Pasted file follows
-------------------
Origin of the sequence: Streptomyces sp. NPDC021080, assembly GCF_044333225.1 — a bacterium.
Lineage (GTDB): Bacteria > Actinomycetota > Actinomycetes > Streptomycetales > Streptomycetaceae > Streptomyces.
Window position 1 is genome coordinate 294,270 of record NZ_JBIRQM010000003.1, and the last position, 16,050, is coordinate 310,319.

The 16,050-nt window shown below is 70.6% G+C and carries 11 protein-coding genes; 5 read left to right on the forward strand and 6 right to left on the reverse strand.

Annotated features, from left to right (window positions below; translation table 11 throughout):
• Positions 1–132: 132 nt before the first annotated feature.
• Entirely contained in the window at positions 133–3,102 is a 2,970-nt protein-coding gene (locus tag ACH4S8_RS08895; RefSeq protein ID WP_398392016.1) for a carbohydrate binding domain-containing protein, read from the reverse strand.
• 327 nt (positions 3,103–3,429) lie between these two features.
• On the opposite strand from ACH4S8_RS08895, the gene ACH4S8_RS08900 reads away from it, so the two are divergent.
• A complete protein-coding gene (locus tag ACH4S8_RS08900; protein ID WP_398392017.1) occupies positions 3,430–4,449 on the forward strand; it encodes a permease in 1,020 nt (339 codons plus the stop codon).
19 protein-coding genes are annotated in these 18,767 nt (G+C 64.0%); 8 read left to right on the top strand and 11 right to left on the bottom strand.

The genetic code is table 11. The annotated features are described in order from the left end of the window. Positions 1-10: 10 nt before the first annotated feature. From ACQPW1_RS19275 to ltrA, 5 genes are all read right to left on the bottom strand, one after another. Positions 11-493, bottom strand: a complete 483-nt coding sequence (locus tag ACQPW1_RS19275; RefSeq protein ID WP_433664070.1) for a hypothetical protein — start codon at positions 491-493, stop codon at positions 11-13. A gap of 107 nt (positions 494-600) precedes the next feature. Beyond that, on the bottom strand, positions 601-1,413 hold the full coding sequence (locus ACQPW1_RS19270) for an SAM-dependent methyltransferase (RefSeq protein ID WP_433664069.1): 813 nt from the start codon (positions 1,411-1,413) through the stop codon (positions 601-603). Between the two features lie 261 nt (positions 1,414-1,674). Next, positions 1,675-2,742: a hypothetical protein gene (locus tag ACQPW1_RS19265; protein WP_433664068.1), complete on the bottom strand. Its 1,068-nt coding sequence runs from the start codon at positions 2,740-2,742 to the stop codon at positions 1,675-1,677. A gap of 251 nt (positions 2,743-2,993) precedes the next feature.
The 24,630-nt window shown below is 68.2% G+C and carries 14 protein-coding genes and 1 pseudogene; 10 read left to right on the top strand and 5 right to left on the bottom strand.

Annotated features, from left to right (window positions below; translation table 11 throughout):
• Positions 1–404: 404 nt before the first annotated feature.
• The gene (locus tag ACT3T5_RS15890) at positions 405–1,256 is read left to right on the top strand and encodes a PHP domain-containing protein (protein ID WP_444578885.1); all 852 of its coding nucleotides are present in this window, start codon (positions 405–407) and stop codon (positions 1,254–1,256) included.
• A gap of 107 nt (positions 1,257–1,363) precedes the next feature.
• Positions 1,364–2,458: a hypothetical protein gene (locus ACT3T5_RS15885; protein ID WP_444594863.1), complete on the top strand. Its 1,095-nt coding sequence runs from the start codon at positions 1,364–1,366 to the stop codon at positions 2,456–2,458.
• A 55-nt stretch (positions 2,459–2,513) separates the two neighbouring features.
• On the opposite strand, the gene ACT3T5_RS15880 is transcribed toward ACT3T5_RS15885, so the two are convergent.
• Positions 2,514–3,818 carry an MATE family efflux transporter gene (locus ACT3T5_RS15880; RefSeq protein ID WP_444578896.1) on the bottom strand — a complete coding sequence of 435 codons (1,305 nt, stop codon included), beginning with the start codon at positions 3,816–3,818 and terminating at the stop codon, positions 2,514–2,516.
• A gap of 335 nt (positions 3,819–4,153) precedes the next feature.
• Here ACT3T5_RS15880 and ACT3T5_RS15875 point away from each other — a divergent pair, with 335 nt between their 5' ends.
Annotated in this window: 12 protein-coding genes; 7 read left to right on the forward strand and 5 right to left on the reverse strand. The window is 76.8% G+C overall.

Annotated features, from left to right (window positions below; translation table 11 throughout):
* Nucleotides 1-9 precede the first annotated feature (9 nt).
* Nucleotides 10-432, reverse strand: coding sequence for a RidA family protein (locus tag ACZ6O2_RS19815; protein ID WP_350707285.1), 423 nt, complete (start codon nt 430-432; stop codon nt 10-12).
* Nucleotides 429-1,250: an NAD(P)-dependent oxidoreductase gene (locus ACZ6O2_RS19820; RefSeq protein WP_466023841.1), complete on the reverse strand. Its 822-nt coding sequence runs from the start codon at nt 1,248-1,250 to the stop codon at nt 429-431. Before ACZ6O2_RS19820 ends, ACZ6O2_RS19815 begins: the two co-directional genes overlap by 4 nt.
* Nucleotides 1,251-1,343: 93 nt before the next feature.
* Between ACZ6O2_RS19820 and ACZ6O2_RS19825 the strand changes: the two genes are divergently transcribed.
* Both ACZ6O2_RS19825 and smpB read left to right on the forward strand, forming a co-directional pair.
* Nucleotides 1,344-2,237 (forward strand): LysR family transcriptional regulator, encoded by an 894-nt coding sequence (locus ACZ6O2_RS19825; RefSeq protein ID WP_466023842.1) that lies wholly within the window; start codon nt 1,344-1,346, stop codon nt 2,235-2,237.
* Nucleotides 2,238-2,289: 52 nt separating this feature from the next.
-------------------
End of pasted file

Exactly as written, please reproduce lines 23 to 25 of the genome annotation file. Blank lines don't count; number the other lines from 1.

• Here ACT3T5_RS15880 and ACT3T5_RS15875 point away from each other — a divergent pair, with 335 nt between their 5' ends.
Annotated in this window: 12 protein-coding genes; 7 read left to right on the forward strand and 5 right to left on the reverse strand. The window is 76.8% G+C overall.

Annotated features, from left to right (window positions below; translation table 11 throughout):